SPOVANGELIST: Where do you see other people struggling, culture-wise, in Spokane, and how do you think we address these issues?
ILDIKO: The word diversity has been used excessively in the past 20 years or more in art and political contexts, but for a healthy and democratic culture/subculture it is essential to embrace diversity. Diversity is multigenerational, multicultural, multilingual, multi-class, multi-racial, multi-orientational. It is not just a democratic way of living, but it benefits the culture as a whole by including a multitude of life experiences, spanning decades and reaching beyond our borders. That’s how a culture evolves and can bloom.
It also economically beneficial where a community can draw on all these experiences money cannot buy. Many people who came from other cultures carry such wisdom and a different view of problems and solutions. We could not have access to their talents without their presence in our community. Thus I think we must invite them into our businesses, onto our boards, into our classrooms, churches, and art institutions, befriend them and help them to be part of our community and contribute to the arts as active participants. This could lead to different organizations and small communities pulling their resources together to make it happen.
SPOVANGELIST: What do you love about Spokane?
ILDIKO: The core area of the city is accessible, and I truly appreciate the lovely green areas and parks. I grew up in such a culture where large parks with gardens, seats, sculptures were peppered throughout the city inviting all to spend time outdoors. A big chunk of socializing happened in the parks.
SPOVANGELIST: What worries you about Spokane?
ILDIKO: I am concerned about the lack of expanded public transportation, a situation that makes people reliant on their cars. It is not just that it is bad for the environment, but cars also isolate people. From a business point of view, too, it makes sense to provide access to major parts of the region for work, play, and tourism. It also ties into the issue of aesthetics I touched upon above. In a pedestrian-friendly, lively, gorgeous, and artsy city, one would want to spend time … and that’s how we could help build a healthier and more inclusive community.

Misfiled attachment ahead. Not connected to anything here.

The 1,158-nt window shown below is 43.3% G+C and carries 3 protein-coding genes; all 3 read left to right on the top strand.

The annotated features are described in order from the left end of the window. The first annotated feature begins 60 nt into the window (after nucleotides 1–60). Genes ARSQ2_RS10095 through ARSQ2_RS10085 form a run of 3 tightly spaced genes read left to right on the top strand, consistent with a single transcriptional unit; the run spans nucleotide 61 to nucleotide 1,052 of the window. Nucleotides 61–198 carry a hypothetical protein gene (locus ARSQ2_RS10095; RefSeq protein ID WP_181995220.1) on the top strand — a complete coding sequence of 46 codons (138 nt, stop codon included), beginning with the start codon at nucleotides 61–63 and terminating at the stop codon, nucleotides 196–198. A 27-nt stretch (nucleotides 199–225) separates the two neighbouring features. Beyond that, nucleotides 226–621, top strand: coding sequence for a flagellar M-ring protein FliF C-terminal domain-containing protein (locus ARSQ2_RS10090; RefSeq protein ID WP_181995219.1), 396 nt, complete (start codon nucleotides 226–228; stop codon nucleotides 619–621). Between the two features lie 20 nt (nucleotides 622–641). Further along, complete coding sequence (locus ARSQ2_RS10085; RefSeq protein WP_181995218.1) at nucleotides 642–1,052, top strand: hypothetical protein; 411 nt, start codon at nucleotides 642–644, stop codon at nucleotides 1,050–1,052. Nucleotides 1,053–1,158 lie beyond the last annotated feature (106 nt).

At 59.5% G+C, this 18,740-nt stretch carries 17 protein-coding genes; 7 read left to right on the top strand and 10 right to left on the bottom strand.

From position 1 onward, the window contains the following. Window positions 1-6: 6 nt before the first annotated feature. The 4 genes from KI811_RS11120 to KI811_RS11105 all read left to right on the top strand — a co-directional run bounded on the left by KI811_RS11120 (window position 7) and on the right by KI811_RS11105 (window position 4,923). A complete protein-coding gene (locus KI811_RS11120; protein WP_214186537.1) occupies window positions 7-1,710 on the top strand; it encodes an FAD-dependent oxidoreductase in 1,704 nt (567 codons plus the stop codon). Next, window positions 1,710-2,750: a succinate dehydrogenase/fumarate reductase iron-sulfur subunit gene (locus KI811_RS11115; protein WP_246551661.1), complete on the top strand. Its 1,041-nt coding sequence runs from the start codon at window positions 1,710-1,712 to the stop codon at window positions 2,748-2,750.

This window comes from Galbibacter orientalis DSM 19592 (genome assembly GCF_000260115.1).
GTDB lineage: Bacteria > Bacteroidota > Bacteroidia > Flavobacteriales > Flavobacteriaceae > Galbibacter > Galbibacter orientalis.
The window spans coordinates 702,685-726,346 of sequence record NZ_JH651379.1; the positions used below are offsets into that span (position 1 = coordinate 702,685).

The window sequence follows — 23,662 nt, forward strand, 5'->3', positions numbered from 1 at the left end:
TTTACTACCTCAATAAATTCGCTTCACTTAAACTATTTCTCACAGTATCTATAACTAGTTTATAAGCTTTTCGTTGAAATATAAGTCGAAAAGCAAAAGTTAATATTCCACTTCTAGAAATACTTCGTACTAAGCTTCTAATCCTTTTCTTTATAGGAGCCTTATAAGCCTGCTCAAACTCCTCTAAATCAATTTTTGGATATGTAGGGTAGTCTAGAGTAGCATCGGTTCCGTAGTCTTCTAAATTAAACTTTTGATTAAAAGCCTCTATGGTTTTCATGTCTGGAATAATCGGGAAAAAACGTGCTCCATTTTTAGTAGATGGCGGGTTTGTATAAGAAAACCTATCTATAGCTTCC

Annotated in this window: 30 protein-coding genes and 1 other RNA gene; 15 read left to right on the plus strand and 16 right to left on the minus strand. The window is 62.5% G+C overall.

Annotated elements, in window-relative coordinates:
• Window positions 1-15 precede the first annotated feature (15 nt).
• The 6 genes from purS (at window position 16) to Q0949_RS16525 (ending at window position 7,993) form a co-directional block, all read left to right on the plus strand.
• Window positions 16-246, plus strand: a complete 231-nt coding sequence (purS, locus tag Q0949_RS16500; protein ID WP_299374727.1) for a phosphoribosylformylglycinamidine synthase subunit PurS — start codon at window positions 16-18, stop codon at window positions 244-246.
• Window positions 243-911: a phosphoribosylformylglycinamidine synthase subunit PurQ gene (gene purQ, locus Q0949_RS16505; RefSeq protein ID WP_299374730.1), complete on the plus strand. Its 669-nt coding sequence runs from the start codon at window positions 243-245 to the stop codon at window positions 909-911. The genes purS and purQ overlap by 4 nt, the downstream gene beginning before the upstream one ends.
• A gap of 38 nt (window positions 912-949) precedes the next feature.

SPOVANGELIST: What do you hope the Bearing Project will bring to people in Spokane?
ILDIKO: The sculpture will be in an open public space, accessible to all. The hope for The Bearing Public Sculpture Project is that it will raise the issue of empathy toward those who have experienced hardship during and after wars. Perhaps it can become a destination site for those who survived wars and helped others … or were helped themselves.
I also believe that it could create some awareness about the fight people fight after the end of hostilities. Perhaps some survivors–veterans and their spouses as well as civilians–will share their stories with loved ones or the public. That could contribute to the process of healing.
Audrey Connor is a student at Spokane Falls Community College. She enjoys nature, music, and public transportation. And tights. She writes for The Spovangelist.